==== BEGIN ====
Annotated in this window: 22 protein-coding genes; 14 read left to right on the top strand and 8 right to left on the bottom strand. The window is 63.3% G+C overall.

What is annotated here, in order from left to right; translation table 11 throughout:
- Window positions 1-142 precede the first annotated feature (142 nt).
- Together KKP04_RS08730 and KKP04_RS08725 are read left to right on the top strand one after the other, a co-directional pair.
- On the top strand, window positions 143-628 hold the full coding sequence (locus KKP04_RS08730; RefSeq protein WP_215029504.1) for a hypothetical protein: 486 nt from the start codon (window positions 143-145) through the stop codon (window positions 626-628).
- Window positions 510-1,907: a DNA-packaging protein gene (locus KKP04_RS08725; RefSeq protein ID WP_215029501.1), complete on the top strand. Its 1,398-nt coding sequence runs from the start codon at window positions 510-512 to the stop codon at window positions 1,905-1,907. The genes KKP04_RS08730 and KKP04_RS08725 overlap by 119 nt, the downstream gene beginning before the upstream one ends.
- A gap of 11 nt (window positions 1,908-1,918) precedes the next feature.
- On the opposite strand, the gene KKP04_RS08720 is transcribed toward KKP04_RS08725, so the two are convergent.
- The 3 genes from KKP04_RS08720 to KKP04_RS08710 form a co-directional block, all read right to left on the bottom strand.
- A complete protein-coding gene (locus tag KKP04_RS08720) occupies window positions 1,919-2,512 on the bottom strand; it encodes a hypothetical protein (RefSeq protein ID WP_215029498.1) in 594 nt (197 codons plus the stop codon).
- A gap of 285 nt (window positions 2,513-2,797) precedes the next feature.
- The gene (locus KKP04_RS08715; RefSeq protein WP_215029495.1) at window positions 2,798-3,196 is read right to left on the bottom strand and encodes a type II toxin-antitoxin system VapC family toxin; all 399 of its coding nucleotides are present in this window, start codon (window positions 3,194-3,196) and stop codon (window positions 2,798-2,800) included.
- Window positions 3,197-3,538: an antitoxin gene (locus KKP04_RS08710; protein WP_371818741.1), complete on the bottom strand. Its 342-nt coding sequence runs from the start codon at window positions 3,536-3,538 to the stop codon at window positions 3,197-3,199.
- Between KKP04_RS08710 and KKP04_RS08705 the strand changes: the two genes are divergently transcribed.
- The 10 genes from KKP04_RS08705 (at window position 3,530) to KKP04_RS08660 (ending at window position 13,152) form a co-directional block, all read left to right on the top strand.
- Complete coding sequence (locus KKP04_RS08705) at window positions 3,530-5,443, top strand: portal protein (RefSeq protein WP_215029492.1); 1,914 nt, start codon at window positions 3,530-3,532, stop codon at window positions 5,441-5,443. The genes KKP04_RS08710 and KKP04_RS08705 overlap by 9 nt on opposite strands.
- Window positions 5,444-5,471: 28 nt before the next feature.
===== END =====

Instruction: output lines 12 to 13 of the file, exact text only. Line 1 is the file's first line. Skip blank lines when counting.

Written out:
- The gene (locus KKP04_RS08715; RefSeq protein WP_215029495.1) at window positions 2,798-3,196 is read right to left on the bottom strand and encodes a type II toxin-antitoxin system VapC family toxin; all 399 of its coding nucleotides are present in this window, start codon (window positions 3,194-3,196) and stop codon (window positions 2,798-2,800) included.
- Window positions 3,197-3,538: an antitoxin gene (locus KKP04_RS08710; protein WP_371818741.1), complete on the bottom strand. Its 342-nt coding sequence runs from the start codon at window positions 3,536-3,538 to the stop codon at window positions 3,197-3,199.